India is now entering Asia equation: Henry Kissinger

Washington, Jan 30: India is now entering the Asia equation which as of now is being dominated by China, Henry Kissinger, a former top US diplomat and national strategist said on Friday, days after President Barack Obama's successful visit to the country.

A special aspect of any Asian system will be the relationship between the US and China, former Secretary of State Henry Kissinger told members of the Senate Armed Services Committee during a Congressional hearing.

India entering Asia equation: Kissinger

"Now India is entering this equation. With vast economic potential, a vibrant democracy, and cultural links to Asia, the Middle East, and the West, India plays a growing role that the United States will naturally welcome. The emphasis should be on social and political alignments, not strategic groupings," Kissinger said.

He said the equation between United States and China is often described as one between a rising power and an established power.

"Two successive American and Chinese presidents have announced their joint aim to deal with this matter on the basis of cooperation.

Significant spokesmen in both countries have stressed the adversarial aspect. The direction taken will play a defining role in our period," Kissinger said.

He noted in Asia, many economies and societies are flourishing. "At the same time, a number of these countries are contesting with each other over territorial claims, so far without clear limits or arrangements to constrain their rivalries. This introduces a measure of volatility to even seemingly local disputes."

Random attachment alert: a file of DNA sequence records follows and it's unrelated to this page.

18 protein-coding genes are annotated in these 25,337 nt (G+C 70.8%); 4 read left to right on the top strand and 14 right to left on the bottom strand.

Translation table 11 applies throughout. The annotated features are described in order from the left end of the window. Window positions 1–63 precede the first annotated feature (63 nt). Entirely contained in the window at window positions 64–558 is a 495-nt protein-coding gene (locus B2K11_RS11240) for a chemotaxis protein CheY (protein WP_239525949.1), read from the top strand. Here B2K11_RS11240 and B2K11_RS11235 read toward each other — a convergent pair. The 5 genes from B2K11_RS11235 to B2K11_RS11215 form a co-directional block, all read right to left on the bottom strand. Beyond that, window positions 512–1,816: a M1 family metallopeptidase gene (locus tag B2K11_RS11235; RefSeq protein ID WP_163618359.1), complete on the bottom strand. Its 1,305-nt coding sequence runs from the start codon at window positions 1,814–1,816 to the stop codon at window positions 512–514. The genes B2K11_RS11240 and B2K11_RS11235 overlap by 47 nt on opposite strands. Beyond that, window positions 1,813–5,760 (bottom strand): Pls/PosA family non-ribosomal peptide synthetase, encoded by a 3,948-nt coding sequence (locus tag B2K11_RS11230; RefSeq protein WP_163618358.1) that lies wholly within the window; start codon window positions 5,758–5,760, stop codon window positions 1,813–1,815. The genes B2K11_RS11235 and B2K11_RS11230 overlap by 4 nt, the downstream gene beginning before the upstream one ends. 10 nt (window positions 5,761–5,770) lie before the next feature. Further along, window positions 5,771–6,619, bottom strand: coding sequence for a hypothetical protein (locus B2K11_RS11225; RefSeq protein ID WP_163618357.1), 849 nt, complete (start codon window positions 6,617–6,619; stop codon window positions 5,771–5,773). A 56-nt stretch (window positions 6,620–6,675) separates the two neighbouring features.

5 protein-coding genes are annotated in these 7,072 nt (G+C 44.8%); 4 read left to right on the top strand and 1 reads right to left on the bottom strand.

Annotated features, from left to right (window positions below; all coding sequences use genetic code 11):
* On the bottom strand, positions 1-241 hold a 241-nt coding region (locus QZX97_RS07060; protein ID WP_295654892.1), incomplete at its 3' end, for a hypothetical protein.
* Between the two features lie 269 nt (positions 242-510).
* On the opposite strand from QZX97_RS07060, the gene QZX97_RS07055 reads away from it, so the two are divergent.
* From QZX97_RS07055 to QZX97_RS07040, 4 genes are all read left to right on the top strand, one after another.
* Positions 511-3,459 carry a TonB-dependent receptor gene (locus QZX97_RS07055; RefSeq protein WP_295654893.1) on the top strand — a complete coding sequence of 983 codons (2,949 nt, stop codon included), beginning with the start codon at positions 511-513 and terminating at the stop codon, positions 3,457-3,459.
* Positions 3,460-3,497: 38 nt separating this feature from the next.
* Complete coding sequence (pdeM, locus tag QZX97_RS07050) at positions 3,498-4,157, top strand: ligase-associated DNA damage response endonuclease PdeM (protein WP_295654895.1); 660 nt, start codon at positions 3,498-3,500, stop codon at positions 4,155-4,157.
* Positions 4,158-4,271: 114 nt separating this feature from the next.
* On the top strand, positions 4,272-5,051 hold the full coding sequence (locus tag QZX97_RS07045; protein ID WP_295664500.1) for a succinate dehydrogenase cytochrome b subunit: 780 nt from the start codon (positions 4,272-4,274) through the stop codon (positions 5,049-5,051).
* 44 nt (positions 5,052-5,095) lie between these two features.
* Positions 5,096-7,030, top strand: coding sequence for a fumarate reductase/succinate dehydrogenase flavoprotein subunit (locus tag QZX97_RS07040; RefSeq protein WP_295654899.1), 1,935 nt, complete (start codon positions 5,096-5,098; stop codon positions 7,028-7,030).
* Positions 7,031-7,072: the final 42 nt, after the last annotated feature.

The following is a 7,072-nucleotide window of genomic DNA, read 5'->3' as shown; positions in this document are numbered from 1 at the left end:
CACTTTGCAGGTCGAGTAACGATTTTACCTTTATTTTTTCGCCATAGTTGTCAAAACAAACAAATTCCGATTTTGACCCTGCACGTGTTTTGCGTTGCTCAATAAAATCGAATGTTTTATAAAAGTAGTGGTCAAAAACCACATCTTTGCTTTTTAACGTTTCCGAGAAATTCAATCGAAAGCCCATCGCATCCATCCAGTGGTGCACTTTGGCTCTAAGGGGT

The former top American diplomat said that the US finds itself in a paradoxical situation.

"By any standard of national capacity, we are in a position to achieve our objectives and to shape international affairs," he said.

"Yet as we look around the world, we encounter upheaval and conflict. The United States has not faced a more diverse and complex array of crises since the end of the Second World War," Kissinger said.

"One reason is that the nature of strategy has shifted from an emphasis on objective strength, to include a major component defined by psychological contests and asymmetric war. A second reason is that the existing international order itself is being redefined," he added.

Testifying before the Senate Armed Services Committee, former Secretary of State Madeline Albright said: "The United States should also stay vigorously engaged in Asia, where the administration's rebalance has reinforced commitments to allies such as Japan and the Republic of Korea, built stronger partnerships with India and the nations of Southeast Asia, created new opportunities for regional trade, and helped expand engagement with China on economic, diplomatic, and military issues."

"The President's historic trip to India this week cemented the positive progress we are making in strengthening another vital relationship in the region," Albright said.


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